Peaceful protest leads to talks at Seabird

Seabird council hopeful discussions will smooth out troubles

A peaceful protest at Seabird Island has led to what chief and council are hoping is the start of a meaningful discussion process.

A group of about 40 people calling themselves the Committee for the Betterment of Seabird began their protest on Monday morning at the band office. While they did not physically bar any of the 270 employees from entering the office, they ask each of them to respect their protest and leave.

On Monday, many of them did, said Chief Clem Seymour. But it was a hardship for the band for many reasons, he added.

Many essential services are run out of the band office, including medical and dental services, Meals on Wheels, children’s services and home support. While the protesters allowed some essential workers to enter the building, Seymour said that all workers support each other, making everyone essential.

So on Tuesday, Seymour deemed all services essential and business got back to normal by about noon.

On Tuesday, he said he still wasn’t clear on the group’s demands, but a meeting was scheduled for later that night, and a meeting mediated by Stephen Point was planned for Wednesday.

Councillor Alexis Grace said she sees the protest and following discussions as a positive learning experience for everyone. She added that none of the issues will be solved in one meeting.

“We are happy to receive them,” she said. “Our doors are open to everyone. We really respect them and their concerns.”

One of the group’s concerns is reported to be increases to housing costs. Seymour said that there were increases to some housing costs, which are being passed down to residents.

There are homes in need of repair, he said, and those repairs need to be made for the good of the community.

“Seabird has been subsidizing housing to help make ends meet,” he said. “We have to raise some of it, and this has been a long time coming, but it’s still a little over half of what the outside world pays (for rent).”

news@ahobserver.com

 

 

 

 

 

 

 

Just Posted

FILE
70 per cent of people aged 12 and older in Agassiz-Harrison have been vaccinated

More than 80 per cent of adults aged 50 and older have been vaccinated, as of June 10

Raeya Evie Duncan was the 100th baby born at Chilliwack General Hospital for the month of May. She is seen here with her parents Alysha Williams and Andrew Duncan on June 12, 2021. (Jenna Hauck/ Chilliwack Progress)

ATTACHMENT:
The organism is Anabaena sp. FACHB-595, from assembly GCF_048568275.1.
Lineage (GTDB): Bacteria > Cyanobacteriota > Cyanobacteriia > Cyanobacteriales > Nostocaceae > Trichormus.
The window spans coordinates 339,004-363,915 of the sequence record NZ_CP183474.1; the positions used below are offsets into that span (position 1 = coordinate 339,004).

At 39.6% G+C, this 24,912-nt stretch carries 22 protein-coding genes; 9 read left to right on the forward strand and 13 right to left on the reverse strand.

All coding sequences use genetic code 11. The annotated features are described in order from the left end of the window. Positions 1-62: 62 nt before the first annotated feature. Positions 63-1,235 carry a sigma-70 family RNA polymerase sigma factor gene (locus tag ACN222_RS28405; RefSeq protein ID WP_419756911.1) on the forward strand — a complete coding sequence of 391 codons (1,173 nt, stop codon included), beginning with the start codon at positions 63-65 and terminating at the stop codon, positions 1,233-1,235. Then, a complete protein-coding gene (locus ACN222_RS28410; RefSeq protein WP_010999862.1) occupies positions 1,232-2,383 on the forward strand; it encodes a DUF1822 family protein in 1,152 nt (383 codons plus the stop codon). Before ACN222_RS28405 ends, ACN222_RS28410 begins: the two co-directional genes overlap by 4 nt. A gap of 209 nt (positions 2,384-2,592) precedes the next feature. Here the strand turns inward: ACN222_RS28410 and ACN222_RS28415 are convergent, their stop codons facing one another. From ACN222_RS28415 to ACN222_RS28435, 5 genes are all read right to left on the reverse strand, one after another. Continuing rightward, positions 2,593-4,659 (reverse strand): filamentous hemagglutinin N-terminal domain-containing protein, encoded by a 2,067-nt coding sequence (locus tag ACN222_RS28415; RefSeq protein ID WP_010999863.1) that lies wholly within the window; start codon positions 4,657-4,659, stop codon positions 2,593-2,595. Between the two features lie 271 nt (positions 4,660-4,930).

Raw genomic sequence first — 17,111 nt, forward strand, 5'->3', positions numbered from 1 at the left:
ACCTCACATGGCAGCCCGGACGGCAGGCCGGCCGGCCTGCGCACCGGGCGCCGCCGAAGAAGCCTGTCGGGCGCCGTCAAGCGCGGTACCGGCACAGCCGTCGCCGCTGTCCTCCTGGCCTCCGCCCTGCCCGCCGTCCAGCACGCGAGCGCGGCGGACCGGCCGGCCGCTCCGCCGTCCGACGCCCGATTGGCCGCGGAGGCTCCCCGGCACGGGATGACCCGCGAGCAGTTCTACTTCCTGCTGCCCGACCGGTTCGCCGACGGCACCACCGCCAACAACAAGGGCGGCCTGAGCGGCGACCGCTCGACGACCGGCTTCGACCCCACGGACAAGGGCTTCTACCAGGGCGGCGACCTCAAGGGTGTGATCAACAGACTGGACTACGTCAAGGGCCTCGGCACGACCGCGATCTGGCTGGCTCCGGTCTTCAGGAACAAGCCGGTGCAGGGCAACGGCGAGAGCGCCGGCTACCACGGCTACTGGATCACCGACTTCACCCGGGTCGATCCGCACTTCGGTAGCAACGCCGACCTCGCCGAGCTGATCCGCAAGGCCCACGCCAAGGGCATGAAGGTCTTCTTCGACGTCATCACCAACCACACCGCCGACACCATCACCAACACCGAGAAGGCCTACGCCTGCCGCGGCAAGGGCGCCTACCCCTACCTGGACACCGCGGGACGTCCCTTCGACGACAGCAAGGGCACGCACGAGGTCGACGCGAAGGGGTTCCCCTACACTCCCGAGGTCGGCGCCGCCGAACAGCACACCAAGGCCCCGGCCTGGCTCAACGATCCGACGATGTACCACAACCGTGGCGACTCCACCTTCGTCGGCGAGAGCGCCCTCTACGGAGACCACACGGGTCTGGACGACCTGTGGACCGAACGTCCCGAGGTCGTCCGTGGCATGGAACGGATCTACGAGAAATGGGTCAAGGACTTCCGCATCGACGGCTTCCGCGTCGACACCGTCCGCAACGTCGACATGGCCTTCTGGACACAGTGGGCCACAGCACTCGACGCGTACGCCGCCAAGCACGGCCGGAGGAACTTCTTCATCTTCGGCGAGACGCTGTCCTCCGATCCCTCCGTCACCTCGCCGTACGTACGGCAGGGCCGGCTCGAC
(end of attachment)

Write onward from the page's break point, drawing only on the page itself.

Baby boom in Chilliwack as record number of infants born at CGH in May

‘COVID babies are coming out,’ says dad of 100th baby born at Chilliwack General Hospital last month

Agassiz Agricultural Hall hosts COVID-19 vaccination clinics every Wednesday. District officials reported more than 300 doses are administered per week. (Adam Louis/Observer)
Walk-in COVID vaccine clinic scheduled for Wednesday

Walk-in appointments available while supplies last from 3 p.m. to 6 p.m.

Migrating sockeye in the Fraser River August 7, 2007. (Fisheries and Oceans Canada)
First Nations, commercial, and recreational harvesters join forces to save Fraser River fish

‘We have to work together to rebuild these stocks while there is still time,’ says delegate

Dozens of demonstrators gathered in March at the Hope Station House, showing support for preserving the 1916 building. (Photo/Christian Ward)
New reports breathe life into efforts to save the Hope Station House

The documents were presented to District of Hope Council at a meeting June 14

The border crossing on Highway 11 in Abbotsford heading south (file)
VIDEO: Western premiers call for clarity, timelines on international travel, reopening rules

Trudeau has called Thursday meeting, premiers say they expect to leave that meeting with a plan

St. Joseph's Mission site is located about six kilometres from Williams Lake First Nation. (Photo submitted)
Williams Lake First Nation to search residential school site for unmarked graves

St. Joseph’s Mission Indian Residential School operated from 1886 to 1981

Tuesday’s Lotto Max draw went unclaimed. (Photo courtesy of BCLC)
Tuesday’s Lotto Max draw went unclaimed. (Photo courtesy of BCLC)
Lotto Max jackpot goes unclaimed again

42 of the 64 Maxmillion prizes of $1 million were won, the majority were sold in Ontario

FILE - This July 6, 2017 file photo shows prescription drugs in a glass flask at the state crime lab in Taylorsville, Utah. (AP Photo/Rick Bowmer, File)
Contaminants in generic drugs may cause long-term harm to DNA: B.C. researcher

Scientist says findings suggest high volume overseas facilities require strict regulation

Restaurant patrons enjoy the weather on a patio in Vancouver, B.C., on April 5, 2021. THE CANADIAN PRESS/Jonathan Hayward
Labour shortages, closed borders major obstacles to B.C. restaurant, tourism restarts

Industry expert says it won’t start to recover until international travellers can visit

Join Black Press Media and Do Some Good
Join Black Press Media and Do Some Good

Pay it Forward program supports local businesses in their community giving

Cannabis bought in British Columbia (Ashley Wadhwani/Black Press Media)
Is it time to start thinking about greener ways to package cannabis?

Packaging suppliers are still figuring eco-friendly and affordable packaging options that fit the mandates of Cannabis Regulations

(Black Press Media file)
Dirty money: Canadian currency the most germ-filled in the world, survey suggests

Canadian plastic currency was found to contain 209 bacterial cultures

Most Read